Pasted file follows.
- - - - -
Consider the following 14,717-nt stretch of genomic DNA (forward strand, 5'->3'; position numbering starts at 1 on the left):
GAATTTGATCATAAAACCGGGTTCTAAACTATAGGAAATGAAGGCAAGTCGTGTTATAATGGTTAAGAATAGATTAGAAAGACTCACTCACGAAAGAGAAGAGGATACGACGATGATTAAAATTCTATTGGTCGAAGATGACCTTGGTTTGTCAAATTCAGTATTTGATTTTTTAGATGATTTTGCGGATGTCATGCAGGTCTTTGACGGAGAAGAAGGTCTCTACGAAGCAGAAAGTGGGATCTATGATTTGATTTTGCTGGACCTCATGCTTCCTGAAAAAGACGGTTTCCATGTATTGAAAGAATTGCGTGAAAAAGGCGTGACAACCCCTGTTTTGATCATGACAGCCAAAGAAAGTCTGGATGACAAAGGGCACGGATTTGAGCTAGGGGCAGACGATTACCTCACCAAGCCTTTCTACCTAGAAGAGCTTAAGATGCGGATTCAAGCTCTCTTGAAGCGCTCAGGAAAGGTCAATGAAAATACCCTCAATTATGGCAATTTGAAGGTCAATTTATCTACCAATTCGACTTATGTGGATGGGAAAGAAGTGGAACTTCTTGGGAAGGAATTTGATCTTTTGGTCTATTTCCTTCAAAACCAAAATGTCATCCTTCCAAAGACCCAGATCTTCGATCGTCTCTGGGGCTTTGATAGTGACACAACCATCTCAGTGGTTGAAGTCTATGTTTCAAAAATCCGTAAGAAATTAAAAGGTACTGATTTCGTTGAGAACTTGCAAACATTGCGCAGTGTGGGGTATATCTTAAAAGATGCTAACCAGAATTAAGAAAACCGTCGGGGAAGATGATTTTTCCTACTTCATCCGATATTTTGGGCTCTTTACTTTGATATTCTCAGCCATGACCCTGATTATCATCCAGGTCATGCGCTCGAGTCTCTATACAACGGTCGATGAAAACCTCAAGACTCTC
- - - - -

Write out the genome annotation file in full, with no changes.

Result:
Consider the following 14,717-nt stretch of genomic DNA (forward strand, 5'->3'; position numbering starts at 1 on the left):
GAATTTGATCATAAAACCGGGTTCTAAACTATAGGAAATGAAGGCAAGTCGTGTTATAATGGTTAAGAATAGATTAGAAAGACTCACTCACGAAAGAGAAGAGGATACGACGATGATTAAAATTCTATTGGTCGAAGATGACCTTGGTTTGTCAAATTCAGTATTTGATTTTTTAGATGATTTTGCGGATGTCATGCAGGTCTTTGACGGAGAAGAAGGTCTCTACGAAGCAGAAAGTGGGATCTATGATTTGATTTTGCTGGACCTCATGCTTCCTGAAAAAGACGGTTTCCATGTATTGAAAGAATTGCGTGAAAAAGGCGTGACAACCCCTGTTTTGATCATGACAGCCAAAGAAAGTCTGGATGACAAAGGGCACGGATTTGAGCTAGGGGCAGACGATTACCTCACCAAGCCTTTCTACCTAGAAGAGCTTAAGATGCGGATTCAAGCTCTCTTGAAGCGCTCAGGAAAGGTCAATGAAAATACCCTCAATTATGGCAATTTGAAGGTCAATTTATCTACCAATTCGACTTATGTGGATGGGAAAGAAGTGGAACTTCTTGGGAAGGAATTTGATCTTTTGGTCTATTTCCTTCAAAACCAAAATGTCATCCTTCCAAAGACCCAGATCTTCGATCGTCTCTGGGGCTTTGATAGTGACACAACCATCTCAGTGGTTGAAGTCTATGTTTCAAAAATCCGTAAGAAATTAAAAGGTACTGATTTCGTTGAGAACTTGCAAACATTGCGCAGTGTGGGGTATATCTTAAAAGATGCTAACCAGAATTAAGAAAACCGTCGGGGAAGATGATTTTTCCTACTTCATCCGATATTTTGGGCTCTTTACTTTGATATTCTCAGCCATGACCCTGATTATCATCCAGGTCATGCGCTCGAGTCTCTATACAACGGTCGATGAAAACCTCAAGACTCTC